A very misleading chorizo package

Chorizo for cooking

I was casually browsing the aisles of deli meats yesterday, when my eyes noticed the “Discovered in Catalunya” sentence. I was like “wait, what?” ?

I was in a rush, so I did not look at the label in the package to find out if the producer is based in Catalunya. The product page in Waitrose’s website doesn’t specify where the product is coming from either.

The entire packaging is very misleading, and I have so many objections about it… exactly four.

ONE: the cured meats most commonly associated with Catalunya are not chorizo, but items such as botifarres, saltxitxes, or fuet.

Chorizo is something I’d associate with the west of Spain instead, i.e. the area adjacent to Portugal.

A quick look at the Spanish Wikipedia page for chorizo confirmed my hunch: this type of cured meat started when paprika was imported from America and established in La Vera, where it is still grown to date. (I mentioned using this type of paprika in my courghetti with tomato and onion sauce recipe).

The weather is ideal to produce chorizos, as it’s very dry and cold, and so the meat is cured nicely, and can be preserved for long, which was very important when people did not have fridges, let alone electricity.

Street in Candelario
Candelario is a town in Salamanca, famous for its cured meats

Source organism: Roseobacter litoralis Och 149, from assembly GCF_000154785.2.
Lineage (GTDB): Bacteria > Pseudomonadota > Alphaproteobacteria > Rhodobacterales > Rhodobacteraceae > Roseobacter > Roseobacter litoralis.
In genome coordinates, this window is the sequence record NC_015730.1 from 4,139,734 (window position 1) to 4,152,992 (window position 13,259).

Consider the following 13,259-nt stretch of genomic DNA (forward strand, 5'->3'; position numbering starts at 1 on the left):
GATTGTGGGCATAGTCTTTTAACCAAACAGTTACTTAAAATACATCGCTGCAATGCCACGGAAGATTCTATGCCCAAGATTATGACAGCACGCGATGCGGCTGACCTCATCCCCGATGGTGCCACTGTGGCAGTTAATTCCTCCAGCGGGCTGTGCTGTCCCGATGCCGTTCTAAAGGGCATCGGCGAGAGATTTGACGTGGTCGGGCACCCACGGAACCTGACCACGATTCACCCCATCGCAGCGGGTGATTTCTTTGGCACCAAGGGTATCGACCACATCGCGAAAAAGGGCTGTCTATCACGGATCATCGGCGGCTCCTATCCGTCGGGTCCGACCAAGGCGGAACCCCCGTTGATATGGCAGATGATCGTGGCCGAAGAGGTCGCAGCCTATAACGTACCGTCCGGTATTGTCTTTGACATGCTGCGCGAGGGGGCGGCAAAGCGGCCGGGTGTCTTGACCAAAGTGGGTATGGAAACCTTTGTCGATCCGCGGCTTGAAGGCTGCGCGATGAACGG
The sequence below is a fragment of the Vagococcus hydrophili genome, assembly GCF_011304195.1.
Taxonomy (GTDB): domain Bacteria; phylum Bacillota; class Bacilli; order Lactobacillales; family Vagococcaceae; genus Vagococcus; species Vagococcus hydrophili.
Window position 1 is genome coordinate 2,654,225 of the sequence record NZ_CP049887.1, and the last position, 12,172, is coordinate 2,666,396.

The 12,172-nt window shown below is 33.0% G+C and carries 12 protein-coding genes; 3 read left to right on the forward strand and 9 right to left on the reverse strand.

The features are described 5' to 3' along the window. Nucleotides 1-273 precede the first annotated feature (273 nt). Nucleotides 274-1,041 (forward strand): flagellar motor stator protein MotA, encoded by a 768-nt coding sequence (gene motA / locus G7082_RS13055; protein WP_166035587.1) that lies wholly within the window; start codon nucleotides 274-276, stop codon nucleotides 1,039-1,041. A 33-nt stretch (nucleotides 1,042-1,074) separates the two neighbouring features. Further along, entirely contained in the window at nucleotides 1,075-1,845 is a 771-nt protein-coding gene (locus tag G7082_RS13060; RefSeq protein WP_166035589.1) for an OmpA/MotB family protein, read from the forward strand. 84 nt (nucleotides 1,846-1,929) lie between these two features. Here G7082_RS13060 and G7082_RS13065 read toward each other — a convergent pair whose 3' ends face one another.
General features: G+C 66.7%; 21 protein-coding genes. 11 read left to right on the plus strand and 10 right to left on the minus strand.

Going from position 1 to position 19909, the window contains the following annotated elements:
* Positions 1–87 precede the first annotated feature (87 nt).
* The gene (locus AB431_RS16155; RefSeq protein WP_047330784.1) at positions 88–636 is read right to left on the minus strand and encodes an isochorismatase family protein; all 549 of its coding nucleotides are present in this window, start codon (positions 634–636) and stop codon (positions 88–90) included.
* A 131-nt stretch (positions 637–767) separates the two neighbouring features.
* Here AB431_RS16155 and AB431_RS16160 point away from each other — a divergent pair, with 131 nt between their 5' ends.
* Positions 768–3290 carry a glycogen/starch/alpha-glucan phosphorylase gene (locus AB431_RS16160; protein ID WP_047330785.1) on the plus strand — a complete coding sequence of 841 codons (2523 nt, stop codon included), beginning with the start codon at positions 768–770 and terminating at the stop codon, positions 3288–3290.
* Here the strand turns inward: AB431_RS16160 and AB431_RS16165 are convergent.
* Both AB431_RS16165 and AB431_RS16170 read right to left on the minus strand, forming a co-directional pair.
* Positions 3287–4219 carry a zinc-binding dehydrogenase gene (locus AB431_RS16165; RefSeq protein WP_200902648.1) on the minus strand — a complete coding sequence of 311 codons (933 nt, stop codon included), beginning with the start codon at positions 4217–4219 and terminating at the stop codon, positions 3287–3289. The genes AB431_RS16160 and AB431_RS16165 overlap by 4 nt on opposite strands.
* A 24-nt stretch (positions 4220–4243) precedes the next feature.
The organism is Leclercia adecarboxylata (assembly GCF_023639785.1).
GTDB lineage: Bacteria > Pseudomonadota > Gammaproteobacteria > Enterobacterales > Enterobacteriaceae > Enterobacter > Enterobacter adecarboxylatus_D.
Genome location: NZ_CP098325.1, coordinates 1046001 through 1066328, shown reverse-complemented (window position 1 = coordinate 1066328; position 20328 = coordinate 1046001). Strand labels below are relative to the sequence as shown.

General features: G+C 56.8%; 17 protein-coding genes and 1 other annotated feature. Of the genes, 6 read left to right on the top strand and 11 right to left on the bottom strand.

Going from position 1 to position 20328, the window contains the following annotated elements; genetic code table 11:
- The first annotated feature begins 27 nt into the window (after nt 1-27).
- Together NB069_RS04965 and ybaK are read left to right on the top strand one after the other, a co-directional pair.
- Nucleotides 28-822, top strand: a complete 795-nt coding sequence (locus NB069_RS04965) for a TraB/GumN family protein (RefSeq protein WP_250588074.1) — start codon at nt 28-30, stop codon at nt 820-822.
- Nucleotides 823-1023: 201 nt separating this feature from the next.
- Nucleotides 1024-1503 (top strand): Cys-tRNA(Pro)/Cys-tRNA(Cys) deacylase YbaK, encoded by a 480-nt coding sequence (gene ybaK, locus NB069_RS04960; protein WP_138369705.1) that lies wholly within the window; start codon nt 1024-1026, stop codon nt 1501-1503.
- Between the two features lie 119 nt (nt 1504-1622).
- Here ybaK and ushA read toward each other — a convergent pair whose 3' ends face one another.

Some anecdotal evidence: when we visited our family in West Spain, we were treated to some heavy chorizo meat dishes (the chorizo mix, without the ‘skin’). We also had the chance to try out hornazo, which is a sort of cake filled with chorizo. You can see it’s truly a traditional product of the area. I’ve never seen anything like that in Catalunya!

TWO: you would not normally bake the chorizo, but grill it.

If you don’t have a grill or gridle, you would “fry” it in a pan. You normally don’t need to add oil because chorizo to cook has a lot of fat already, and it will melt with the heat.


Let me  repeat:


It’s gross, inadequate, disgusting, in bad taste, and also absolutely wrong, because paella is a dish of multiple subtle flavours. And chorizo is many things, but it is not “subtle”. The smokiness and fattiness of chorizo would take over the entire spectrum of flavours, and result in “chorizo with rice”. That is not paella.

FOUR: What is wrong with the way you cook chicken that makes you need to add chorizo to it?

I disagree that “chorizo is a must for chicken”. What happened to your taste buds? My only guess is that if you add chorizo to everything (as you seem to be trying really hard to do) you eventually have no taste buds left.

My advice is that you limit your chorizo cooking to what it is traditionally used: stews! migas! Etc.

And give your taste buds a break. You’ll thank me.

Leave a Reply

Your email address will not be published. Required fields are marked *

This site uses Akismet to reduce spam. Learn how your comment data is processed.